Friday, December 7, 2012

The Walking Dead - A Big Hit

Sometimes, life seems too shiny; shiny in the sense that all of the niceties and posturing that have become part of modern everyday life are merely masks  all people are taught from birth to wear; a mask people use to cover up their true human nature. What, you ask, is the true nature of man? If you’ve taken a philosophy class at San Diego State (Which I haven't) , you’ll know true human nature rears its ugly head almost everywhere you look, from politics to war to third-world countries and low-income communities.
Yet, flaws and all, what humans have today is paradise compared to the desperate, melancholy and zombie-ridden world developer Telltale Games has masterfully created in its latest and best episodic game series. Based on the wildly popular transmedia universe, “The Walking Dead” began as a humble comic book series and has now become a three-word legend on Twitter, Facebook, Tumblr, you name it.
Like its past games, Telltale’s “The Walking Dead” is basically a point-and-click adventure spanning five episodes. You may be aware Telltale’s past movie-to-game adaptations, such as “Back to the Future,” received predominantly negative reviews with a common consensus that the gameplay mechanics killed the otherwise-solid story, animation and voice acting. Rest assured, however, Telltale didn’t make the same mistakes again with “The Walking Dead.”
Before getting into the game, a little background is needed to understand what’s going on (don’t worry, relatively no spoilers here, but if you want everything fresh and new, you should skip this paragraph). The player controls Lee, a convicted murderer who is literally thrust into the zombie apocalypse (hopefully, you’ll understand the reference when you play). Lee, in a fateful moment of serendipity, soon comes across an 8-year-old girl named Clementine in her backyard while searching for help. He quickly adopts her in an attempt to make amends for his crimes, a decision which drives the game’s events and choice-based story line, especially in the last few episodes.
Telltale’s choice to make “The Walking Dead” a decision-based game was an excellent one. Not only does it add replay value, but it also culminates nicely into one of the most nerve-racking, but poignantly human conversations in the last episode. All five episodes present the player with difficult choices which determine whether characters live or die. However, the first three episodes are the most powerful and emotionally taxing.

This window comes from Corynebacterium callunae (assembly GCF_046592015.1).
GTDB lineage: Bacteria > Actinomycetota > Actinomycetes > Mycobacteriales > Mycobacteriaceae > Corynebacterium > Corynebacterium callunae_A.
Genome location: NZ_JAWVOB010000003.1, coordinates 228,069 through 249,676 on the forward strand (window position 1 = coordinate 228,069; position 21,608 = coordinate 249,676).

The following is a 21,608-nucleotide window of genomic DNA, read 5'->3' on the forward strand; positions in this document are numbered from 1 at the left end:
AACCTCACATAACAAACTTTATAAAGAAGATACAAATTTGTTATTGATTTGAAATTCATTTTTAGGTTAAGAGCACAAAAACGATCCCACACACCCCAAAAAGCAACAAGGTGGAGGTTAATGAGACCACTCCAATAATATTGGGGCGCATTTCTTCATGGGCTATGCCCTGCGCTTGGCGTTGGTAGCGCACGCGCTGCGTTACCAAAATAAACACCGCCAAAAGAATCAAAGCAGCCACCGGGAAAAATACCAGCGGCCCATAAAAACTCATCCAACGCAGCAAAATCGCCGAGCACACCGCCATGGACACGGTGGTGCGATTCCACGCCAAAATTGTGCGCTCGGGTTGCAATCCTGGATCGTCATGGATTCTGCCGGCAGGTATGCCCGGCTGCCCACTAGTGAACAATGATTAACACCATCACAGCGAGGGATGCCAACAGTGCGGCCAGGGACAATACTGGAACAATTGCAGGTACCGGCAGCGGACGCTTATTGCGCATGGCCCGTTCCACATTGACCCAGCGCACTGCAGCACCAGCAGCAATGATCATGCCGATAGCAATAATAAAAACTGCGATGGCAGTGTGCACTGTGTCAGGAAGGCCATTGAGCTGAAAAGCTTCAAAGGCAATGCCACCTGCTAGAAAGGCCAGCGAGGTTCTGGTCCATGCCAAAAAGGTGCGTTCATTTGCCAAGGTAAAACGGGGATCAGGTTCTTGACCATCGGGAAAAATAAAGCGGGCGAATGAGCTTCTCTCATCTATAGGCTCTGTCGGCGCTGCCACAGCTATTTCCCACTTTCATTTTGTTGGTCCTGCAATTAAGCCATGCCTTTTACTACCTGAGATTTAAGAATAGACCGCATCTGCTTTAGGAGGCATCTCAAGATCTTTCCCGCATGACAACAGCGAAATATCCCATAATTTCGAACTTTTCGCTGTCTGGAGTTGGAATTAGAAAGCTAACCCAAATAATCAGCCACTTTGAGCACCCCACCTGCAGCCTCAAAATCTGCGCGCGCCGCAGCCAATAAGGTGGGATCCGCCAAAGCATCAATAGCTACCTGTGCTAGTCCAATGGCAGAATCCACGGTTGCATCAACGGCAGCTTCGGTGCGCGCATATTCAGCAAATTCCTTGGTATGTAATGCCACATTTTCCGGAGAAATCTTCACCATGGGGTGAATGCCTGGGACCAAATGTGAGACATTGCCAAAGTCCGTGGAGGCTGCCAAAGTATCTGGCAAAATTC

Similar to the TV show,  “The Walking Dead” video game never lets up on the dark and twisted themes central to the comic books that inspired its creation. No spoilers here, but some of the choices you’re faced with are downright disturbing. When it comes down to life or death, self-preservation becomes paramount and attracting zombies to you by making a sound to save someone else will probably not be on the top of a survivalist’s to-do list. When you get bit, there’s no cure-all shot, antidote or medicine to heal you. Instead, you die slowly and painfully, then “reanimate” as one of them. This, to me, is a very powerful theme many other games overlook without attempting to leverage the emotional turmoil of putting down a loved one who is bitten to save them from “turning” invariably produces.
One of the themes that made “The Walking Dead” comic book series so popular is its almost-flawless portrayal of the human race in its darkest hour. Again, no spoilers here, but when the game reveals the key antagonist’s motivation for harassing Lee after his death, I almost felt remorse for the decisions which led to the character’s demise. He clearly broke the insanity-border a long time ago, and yet, killing him gave no real solace to Lee or myself. Once you get to the end of episode 5, hopefully you’ll feel the same way. Because of the overwhelmingly positive fan and media reaction, Telltale has already officially announced a “second season” of “The Walking Dead” game. To add to the pomp and circumstance, the game’s first season has also been nominated for Game of the Year by several media outlets, most notably Spike’s 2012 Video Game Awards.
During my time playing and replaying, “The Walking Dead’s” gameplay remains pretty solid. Apart from a few confusing and laggy animations during fast-paced events throughout the five episodes, the point-and-click controls work well on PC, but fit comfortably on any console. In terms of environmental exploration and interaction, Telltale did a very good job with consistency, fluidity and environmental boundaries, although I don’t appreciate how Lee walks into an invisible wall when the player tries to go past a boundary. Much of what takes up game time is dialogue alone, but that was more of a pro than a con. The dialogue brought the characters to life, which made them human. Unlike “Call of Duty,” “Dead Rising” or “Resident Evil,” “The Walking Dead’s” characters aren’t indestructible juggernauts with infinite ammo and extra lives (although you can die and have to replay the specific part you failed). Not that those things aren’t fun and all, but “The Walking Dead” does so much more without those constraints common among post-apocalyptic video games and movies.
Overall, Telltale’s version of “The Walking Dead” is an absolute must-play and a probable Game of the Year winner. Out of a score of five, despite some flaws and a hard-hitting ending worthy of the comic books that spawned it, Telltale’s “The Walking Dead” earns a solid five out of five.

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